"More of NASA’s James Hansen on Old King Coal"
Our top climate scientist has sent out a really, really long email (where does he find the time?), mostly discussing comments on his recent email essay on coal. I think Hansen is the clearest thinker on climate among the top scientists in the field, so I will reprint the email, breaking it up into several postings. The first one addresses “Coal-CO2 versus Oil-CO2” (a query that was also raised by a commenter here)
My statement that releasing a coal-CO2 molecule into the air is more harmful than setting free an oil-CO2 molecule caused puzzlement. Of course the molecules are identical. What I want people to recognize is a way of framing the climate problem that makes clear what action is required to avert disaster. Only two aspects of the physics must be understood:
(1) CO2 “lifetime”. A substantial fraction of the CO2 released to the air in burning fossil fuels will stay there for a very long time (about one-quarter is still there after 500 years).
(2) Fossil fuel reservoir sizes. There is enough CO2 in readily accessible oil and gas reserves to take atmospheric CO2 close to, and probably somewhat beyond, the “dangerous” level. The coal reservoir, not to mention unconventional fossil fuels such as tar shale, can take CO2 far beyond the dangerous level, producing, indeed, “a different planet”.
One other reality, albeit not physics, must be recognized: we can not (successfully) demand that countries such as Saudi Arabia and Russia not mine and sell their oil. And it hardly matters how fast they mine it. We can conserve energy and oil to beat the band, but the readily available oil is still going to be mined in coming decades, not 500 years from now. So, there is just one way we can keep CO2 within, or at least within hailing distance of, the dangerous limit. Indeed, it is a sensible, doable proposition: we must agree to use coal only in (truly) clean-coal power plants at which the CO2 is captured and sequestered. By phasing out existing old-fashioned dirty coal plants over the next few decades, we can keep CO2 below 450 ppm, cf. our “peak oil” paper: http://pubs.giss.nasa.gov/abstracts/submitted/Kharecha_Hansen.html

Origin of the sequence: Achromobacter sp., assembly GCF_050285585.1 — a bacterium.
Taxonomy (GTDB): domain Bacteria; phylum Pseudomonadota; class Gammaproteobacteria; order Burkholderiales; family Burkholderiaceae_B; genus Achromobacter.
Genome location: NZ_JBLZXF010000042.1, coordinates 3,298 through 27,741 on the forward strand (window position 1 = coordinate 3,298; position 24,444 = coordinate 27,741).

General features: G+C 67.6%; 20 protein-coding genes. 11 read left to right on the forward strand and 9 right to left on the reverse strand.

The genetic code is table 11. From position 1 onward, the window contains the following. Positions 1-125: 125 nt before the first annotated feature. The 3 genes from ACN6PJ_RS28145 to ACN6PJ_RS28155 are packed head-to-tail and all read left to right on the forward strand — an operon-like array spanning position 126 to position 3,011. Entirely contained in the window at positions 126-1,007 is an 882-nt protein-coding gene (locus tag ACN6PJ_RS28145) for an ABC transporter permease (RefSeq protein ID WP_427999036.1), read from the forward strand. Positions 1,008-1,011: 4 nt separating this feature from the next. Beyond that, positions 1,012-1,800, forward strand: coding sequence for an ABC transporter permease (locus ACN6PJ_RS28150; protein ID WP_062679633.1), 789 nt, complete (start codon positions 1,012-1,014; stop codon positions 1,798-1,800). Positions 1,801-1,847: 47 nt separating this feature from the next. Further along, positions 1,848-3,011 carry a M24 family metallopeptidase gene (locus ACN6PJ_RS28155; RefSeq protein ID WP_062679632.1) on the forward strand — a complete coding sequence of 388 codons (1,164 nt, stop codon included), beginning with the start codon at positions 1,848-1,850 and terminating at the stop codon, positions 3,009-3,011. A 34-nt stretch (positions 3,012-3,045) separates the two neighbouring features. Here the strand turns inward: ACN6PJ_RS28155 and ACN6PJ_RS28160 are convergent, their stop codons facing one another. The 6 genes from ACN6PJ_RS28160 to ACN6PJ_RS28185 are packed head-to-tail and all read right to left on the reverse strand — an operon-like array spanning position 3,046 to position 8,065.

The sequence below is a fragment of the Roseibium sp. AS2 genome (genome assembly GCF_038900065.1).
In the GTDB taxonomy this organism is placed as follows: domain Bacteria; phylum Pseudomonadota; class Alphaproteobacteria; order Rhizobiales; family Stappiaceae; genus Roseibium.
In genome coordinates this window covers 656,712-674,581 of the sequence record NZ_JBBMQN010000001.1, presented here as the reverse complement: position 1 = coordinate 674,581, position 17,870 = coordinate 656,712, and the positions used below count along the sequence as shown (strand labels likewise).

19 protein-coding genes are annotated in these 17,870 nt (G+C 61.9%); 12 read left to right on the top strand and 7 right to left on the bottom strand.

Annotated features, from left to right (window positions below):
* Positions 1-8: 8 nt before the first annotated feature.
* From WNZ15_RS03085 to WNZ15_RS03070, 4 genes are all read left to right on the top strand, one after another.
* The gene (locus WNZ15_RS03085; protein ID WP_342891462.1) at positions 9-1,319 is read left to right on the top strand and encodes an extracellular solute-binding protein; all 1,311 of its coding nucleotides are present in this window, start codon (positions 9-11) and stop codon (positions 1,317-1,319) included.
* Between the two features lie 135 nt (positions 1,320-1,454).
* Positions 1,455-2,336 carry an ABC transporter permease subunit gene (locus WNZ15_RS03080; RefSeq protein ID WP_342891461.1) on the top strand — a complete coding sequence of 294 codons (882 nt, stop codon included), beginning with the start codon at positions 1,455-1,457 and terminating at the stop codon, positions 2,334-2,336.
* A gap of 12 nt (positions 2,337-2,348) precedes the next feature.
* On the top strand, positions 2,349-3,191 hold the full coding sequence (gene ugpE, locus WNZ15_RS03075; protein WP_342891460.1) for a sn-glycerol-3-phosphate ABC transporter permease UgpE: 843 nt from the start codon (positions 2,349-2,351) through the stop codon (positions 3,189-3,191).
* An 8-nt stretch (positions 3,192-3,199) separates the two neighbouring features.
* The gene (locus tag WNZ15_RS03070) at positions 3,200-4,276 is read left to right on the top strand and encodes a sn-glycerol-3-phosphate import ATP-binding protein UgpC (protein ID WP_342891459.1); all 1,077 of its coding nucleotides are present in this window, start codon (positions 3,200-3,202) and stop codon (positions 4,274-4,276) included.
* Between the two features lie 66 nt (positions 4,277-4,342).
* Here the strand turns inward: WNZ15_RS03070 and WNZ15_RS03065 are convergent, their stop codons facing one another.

Would other countries agree to this? It is the only way to avoid mutual self destruction. Developing countries have the most to lose by failing to halt coal pollution and the most to gain by succeeding. Present dirty-coal uses are, among other things, polluting world oceans with mercury and other bad stuff, making the air in some countries almost unbreathable (killing more than one million people per year), and damaging crops (reducing agricultural productivity in India and China by about 30%). Surely developing countries can be convinced to phase out dirty-coal power, but not while the West is still building dirty-coal plants. And developed countries will need to help developing countries with the technology for carbon sequestration.
Is this “no-CO2-from-coal” strategy (phase out of coal use, except at power plants that capture CO2) so difficult to accomplish? Compare it to the effort and cost that went into World War II. Yet this simple “coal” strategy is the primary action needed to solve the purportedly “unsolvable” global warming problem. As described below (“Two Plus Two Solution” [I will post this later]), only one other significant action is needed, plus two rather easy “tweaks”.
In summary, there is a difference between coal-CO2 molecules and oil-CO2 molecules. The oil-CO2 molecules, at least those in large readily extractable deposits, will get into the air anyhow. The coal-CO2 molecules need not get into the air. Once CO2 molecules get into the air, they are practically beyond our reach; they will stay there “an eternity”. It is a tragedy if we continue to release coal-CO2 molecules prior to development of capture and sequestration technology, because these CO2 molecules are the ones that will push climate change into the “dangerous” range. (Refinements to this overview, discussed below [which I’ll post later], e.g., actions to “draw down” atmospheric CO2 and the effects of a rising carbon price on the economics of mining fossil fuels in remote locations or extreme environments, do not alter the essence of this story.